In South Africa, many people become ill and die from non-communicable diseases, such as diabetes, heart disease and certain cancers. An unhealthy diet has been identified as one of the four preventable risk factors for these diseases.
In a study published earlier this year, just over one third of South Africans indicated that they frequently or always read nutrition information on food labels.
Why don't we pay more attention to labels?
The main reasons given for not reading nutrition information included buying the same product all the time and not being interested in nutrition information. The average food and nutrition label knowledge score was 44.4% (fair or below average), with those who often read the nutrition information on labels having a significantly higher score.
The study also indicated that labels could be improved to be more user-friendly – people would prefer less complex wording, more pictures and colours, a single health endorsement logo and bigger font sizes to help make label reading easier.
Here are some tips to help you use food labels to make better choices:
1. First look at the ingredient list
The ingredients in a food product are listed in order of weight, with the largest quantity first. If a product has an ingredient that you are trying to cut down on on top of the list, you will know that it contains more of this ingredient than the ones at the bottom. In this case you may want to find a more suitable alternative.
2. Then look at the nutritional information table
The nutritional information table provides information about the energy and nutrients a product contains. The key things to look for in this table are the energy, protein, carbohydrates, sugar, fats, fibre and sodium content. The information is usually presented per 100g or 100ml, and per the recommended serving size.
The best way to decide if a product is suitable for you is to evaluate the nutrients per 100g or 100ml, as products have different recommended serving sizes and the serving indicated on the label may be either less or more than you normally consume. When comparing products, the same rule applies; look at the 100g or 100ml information as you will be comparing equal quantities.
3. Know what the numbers should be
Total fat: According to South African law, a manufacturer can only make a claim of "low fat" if the total fat content of the product is ≤3g per 100g solid food and ≤1.5g for liquids. Very few protein-rich foods meet this recommendation (for example, a 100g portion of cooked skinless chicken breast contains 4g fat and one large boiled egg 5g).
The following guidelines are more useful when choosing foods for a lower fat content:
- Foods high in carbohydrates (fresh fruit, cereals, breads, grains, canned vegetables) should contain ≤3g fat/100g.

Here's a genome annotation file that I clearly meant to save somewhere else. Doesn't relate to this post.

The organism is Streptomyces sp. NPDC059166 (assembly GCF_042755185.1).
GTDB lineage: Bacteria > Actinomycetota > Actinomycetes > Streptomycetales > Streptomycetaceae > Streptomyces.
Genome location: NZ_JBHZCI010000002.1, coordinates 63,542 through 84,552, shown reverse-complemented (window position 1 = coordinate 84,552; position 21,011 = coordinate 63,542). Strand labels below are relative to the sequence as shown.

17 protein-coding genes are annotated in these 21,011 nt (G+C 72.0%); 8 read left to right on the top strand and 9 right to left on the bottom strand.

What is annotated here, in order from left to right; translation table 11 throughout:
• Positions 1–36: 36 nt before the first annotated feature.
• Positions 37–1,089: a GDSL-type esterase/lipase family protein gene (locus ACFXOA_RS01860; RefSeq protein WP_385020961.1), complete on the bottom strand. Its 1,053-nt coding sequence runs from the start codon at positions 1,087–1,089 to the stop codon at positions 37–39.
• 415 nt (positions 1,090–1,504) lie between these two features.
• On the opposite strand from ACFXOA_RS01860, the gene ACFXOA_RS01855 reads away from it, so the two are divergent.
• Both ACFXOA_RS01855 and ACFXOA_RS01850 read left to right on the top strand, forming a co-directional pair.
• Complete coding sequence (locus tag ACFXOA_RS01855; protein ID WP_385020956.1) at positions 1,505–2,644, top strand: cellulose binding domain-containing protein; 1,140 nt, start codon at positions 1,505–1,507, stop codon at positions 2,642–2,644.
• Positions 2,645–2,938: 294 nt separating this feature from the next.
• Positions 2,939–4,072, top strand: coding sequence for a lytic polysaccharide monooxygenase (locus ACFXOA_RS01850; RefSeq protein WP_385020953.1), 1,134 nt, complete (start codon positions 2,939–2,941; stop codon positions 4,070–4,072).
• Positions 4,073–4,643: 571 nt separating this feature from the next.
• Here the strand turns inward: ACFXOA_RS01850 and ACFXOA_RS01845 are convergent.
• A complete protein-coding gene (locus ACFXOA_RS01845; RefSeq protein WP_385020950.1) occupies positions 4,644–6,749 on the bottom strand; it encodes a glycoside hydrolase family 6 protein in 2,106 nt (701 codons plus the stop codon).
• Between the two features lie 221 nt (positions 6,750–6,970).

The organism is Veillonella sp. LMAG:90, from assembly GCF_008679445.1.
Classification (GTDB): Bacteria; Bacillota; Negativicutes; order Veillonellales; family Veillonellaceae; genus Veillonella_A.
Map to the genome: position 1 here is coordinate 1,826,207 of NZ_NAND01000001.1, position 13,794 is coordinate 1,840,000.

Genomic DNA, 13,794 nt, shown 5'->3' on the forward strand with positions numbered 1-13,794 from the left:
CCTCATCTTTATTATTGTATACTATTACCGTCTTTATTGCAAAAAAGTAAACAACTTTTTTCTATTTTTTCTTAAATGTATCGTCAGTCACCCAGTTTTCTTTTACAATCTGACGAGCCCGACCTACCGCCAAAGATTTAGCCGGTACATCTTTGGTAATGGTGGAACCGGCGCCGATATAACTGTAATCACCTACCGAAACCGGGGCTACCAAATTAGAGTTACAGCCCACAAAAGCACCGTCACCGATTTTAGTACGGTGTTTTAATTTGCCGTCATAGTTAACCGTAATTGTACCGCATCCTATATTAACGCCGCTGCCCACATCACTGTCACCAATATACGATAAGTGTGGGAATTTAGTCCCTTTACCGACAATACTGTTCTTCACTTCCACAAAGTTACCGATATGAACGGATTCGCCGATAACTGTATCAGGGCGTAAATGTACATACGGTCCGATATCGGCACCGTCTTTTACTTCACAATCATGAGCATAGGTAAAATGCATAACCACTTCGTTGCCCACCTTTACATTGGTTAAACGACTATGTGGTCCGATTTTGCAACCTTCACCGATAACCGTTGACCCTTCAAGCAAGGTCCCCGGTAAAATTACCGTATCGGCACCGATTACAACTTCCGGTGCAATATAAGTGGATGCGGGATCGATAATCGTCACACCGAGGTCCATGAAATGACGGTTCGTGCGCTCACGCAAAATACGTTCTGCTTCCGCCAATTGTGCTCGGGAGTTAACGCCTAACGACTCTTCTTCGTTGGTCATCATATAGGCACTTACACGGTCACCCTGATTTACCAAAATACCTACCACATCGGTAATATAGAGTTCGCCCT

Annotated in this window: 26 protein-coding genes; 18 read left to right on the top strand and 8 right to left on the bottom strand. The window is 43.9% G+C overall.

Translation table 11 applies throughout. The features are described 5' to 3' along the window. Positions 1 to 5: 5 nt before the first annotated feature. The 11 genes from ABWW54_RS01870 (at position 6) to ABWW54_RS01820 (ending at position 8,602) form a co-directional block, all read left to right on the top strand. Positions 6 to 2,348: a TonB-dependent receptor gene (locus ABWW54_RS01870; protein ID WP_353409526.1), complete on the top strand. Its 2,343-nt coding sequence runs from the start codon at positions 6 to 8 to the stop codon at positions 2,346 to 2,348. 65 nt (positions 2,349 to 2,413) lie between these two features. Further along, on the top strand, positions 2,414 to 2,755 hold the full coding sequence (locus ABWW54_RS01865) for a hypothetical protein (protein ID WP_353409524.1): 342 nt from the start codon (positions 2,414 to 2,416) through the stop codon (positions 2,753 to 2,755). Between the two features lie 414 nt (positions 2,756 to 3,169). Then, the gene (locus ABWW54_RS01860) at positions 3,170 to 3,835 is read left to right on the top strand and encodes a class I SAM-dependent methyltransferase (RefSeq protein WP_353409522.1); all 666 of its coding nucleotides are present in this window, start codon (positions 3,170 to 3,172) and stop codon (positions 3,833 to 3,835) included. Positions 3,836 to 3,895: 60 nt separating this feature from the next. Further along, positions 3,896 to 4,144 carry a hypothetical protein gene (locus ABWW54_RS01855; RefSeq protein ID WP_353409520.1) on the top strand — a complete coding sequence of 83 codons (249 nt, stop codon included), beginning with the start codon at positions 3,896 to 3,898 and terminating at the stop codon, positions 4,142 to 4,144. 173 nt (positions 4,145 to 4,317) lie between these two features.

- Foods high in protein (most fresh and processed chicken and meat products, soft cheeses, eggs, tinned fish, processed fish) should contain ≤10g fat/100g.
- In terms of meat, if the words "lean or trim" are used, the fat content should be ≤10g/100g and in the case of "extra lean" ≤5g/100g.
- Packaged sauces and gravies (pour-over sauces and gravies, cook-in-sauces, packaged soups) should contain ≤5g fat/≤100g, "lite" salad dressings should contain ≤15g fat/100g and hard cheeses (such as cheddar) ≤13g fat/100g.
- If a product claims to be low in saturated fat, the cutoff point is 1.5g per 100g solids and 0.75g per 100ml liquids.
Total sugar: Food labels indicate how much sugar (added and naturally occurring sugars) are contained in a product. Dairy and fruit contain naturally occurring sugars and plain versions of dairy and whole fruit don’t contain any added sugars. When it comes to added sugar, it is recommended that you choose products that contain 10g sugar or less per 100g of product.
Dietary fibre: Adults need at least 25g of dietary fibre per day for digestive health, which assists with weight management, heart health and blood glucose control. It will be easier to incorporate the recommended amount of fibre in your diet by choosing products that contain at least 6g dietary fibre per 100g whenever possible.
Salt or sodium: It is recommended that you limit your sodium intake to a maximum of 2 000mg per day (5g or one teaspoon of salt). A product labelled "low salt" should contain ≤120mg sodium/100g product or ≤300 mg salt/100g product (1g salt = 400mg sodium).
To save time in the aisles, look at the nutrition information of the products on company websites before you go shopping and make a short list of the key values to assess your product.
Please note: This article focuses on nutrition-related information on food labels and does not address additives, food processing methods or endorsements.
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